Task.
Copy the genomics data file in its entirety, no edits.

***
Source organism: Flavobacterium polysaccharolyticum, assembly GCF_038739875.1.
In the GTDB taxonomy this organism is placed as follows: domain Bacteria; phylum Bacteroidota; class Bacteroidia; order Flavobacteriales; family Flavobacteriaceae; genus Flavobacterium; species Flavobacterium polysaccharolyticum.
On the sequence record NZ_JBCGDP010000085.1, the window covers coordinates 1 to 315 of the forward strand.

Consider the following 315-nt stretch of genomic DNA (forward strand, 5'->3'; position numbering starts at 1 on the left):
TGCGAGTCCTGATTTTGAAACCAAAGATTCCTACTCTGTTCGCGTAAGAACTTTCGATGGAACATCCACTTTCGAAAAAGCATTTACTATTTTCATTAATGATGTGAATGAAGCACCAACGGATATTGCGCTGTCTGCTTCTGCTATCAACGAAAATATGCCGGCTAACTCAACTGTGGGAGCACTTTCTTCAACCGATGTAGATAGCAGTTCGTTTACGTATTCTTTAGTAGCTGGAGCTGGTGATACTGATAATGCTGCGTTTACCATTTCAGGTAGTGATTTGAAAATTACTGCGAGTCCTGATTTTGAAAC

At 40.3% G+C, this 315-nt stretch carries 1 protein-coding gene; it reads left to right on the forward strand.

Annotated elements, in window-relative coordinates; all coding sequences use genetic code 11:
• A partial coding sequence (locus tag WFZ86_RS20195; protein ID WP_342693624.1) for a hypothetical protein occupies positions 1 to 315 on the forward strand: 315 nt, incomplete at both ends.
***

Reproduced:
Source organism: Flavobacterium polysaccharolyticum, assembly GCF_038739875.1.
In the GTDB taxonomy this organism is placed as follows: domain Bacteria; phylum Bacteroidota; class Bacteroidia; order Flavobacteriales; family Flavobacteriaceae; genus Flavobacterium; species Flavobacterium polysaccharolyticum.
On the sequence record NZ_JBCGDP010000085.1, the window covers coordinates 1 to 315 of the forward strand.

Consider the following 315-nt stretch of genomic DNA (forward strand, 5'->3'; position numbering starts at 1 on the left):
TGCGAGTCCTGATTTTGAAACCAAAGATTCCTACTCTGTTCGCGTAAGAACTTTCGATGGAACATCCACTTTCGAAAAAGCATTTACTATTTTCATTAATGATGTGAATGAAGCACCAACGGATATTGCGCTGTCTGCTTCTGCTATCAACGAAAATATGCCGGCTAACTCAACTGTGGGAGCACTTTCTTCAACCGATGTAGATAGCAGTTCGTTTACGTATTCTTTAGTAGCTGGAGCTGGTGATACTGATAATGCTGCGTTTACCATTTCAGGTAGTGATTTGAAAATTACTGCGAGTCCTGATTTTGAAAC

At 40.3% G+C, this 315-nt stretch carries 1 protein-coding gene; it reads left to right on the forward strand.

Annotated elements, in window-relative coordinates; all coding sequences use genetic code 11:
• A partial coding sequence (locus tag WFZ86_RS20195; protein ID WP_342693624.1) for a hypothetical protein occupies positions 1 to 315 on the forward strand: 315 nt, incomplete at both ends.